This is how a resistor works

Over the past few weeks, I’ve been doing a lot of research into resistors and what types of new technologies could benefit from enhanced power resistors. In the process, I’ve found that there is a huge demand for precision resistors within the field of medical devices. While a standard resistor operates on a set level of current resistance, the difference between the two is that a precision resistor has a very low tolerance value, making it a much narrower and more precise type of resistor. Devices like patient monitoring systems, ultrasounds, medical imaging, and surgical equipment are all being made with a focus on compact size and precision. Additionally, these electrical devices have very little room, if any, for any type of error. In the healthcare field, having a resistor that is not functioning properly can easily mean the difference between life and death. That’s why precision resistors are a much better choice than traditional high voltage resistors or high power resistors. Along with reliability, these precision resistors must be able to provide high performance, long-lasting stability, and exceptional levels of safety. Because they are used primarily in a hospital setting, precision resistors also have to be immune to elements like radiation and quick bursts of current caused by an electrostatic discharge. It’s a lot of pressure to put on a precision resistor–and the people who produce precision resistors–but many medical devices simply would not run without them. As the demand for smaller and more precise medical devices continues, the demand for better and more reliable precision resistors will also increase. If you’re in the business of making and maintaining precision resistors, it’s a good business to be in right now!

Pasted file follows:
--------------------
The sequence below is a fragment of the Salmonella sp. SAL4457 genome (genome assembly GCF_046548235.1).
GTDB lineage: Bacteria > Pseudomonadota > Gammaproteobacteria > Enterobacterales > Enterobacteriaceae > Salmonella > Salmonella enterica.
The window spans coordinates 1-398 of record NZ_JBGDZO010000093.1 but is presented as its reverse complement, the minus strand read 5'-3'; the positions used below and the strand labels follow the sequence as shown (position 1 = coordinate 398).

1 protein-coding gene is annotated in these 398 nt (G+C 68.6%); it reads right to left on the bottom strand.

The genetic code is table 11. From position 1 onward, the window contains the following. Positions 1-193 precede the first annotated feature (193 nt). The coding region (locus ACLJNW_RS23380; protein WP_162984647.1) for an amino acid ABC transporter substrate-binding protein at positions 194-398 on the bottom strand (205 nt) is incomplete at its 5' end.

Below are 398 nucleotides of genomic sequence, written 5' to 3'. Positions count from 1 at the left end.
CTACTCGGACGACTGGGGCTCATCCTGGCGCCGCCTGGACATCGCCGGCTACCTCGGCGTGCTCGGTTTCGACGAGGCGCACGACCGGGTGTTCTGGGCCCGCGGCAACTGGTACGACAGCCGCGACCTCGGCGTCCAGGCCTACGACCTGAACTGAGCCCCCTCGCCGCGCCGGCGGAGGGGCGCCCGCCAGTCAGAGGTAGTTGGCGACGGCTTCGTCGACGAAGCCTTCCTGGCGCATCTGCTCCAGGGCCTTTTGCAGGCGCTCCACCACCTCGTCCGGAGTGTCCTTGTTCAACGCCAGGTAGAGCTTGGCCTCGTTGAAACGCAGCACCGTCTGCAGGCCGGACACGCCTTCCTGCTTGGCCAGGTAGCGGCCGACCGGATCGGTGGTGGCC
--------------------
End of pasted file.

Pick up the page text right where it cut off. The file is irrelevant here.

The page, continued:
high voltage resistor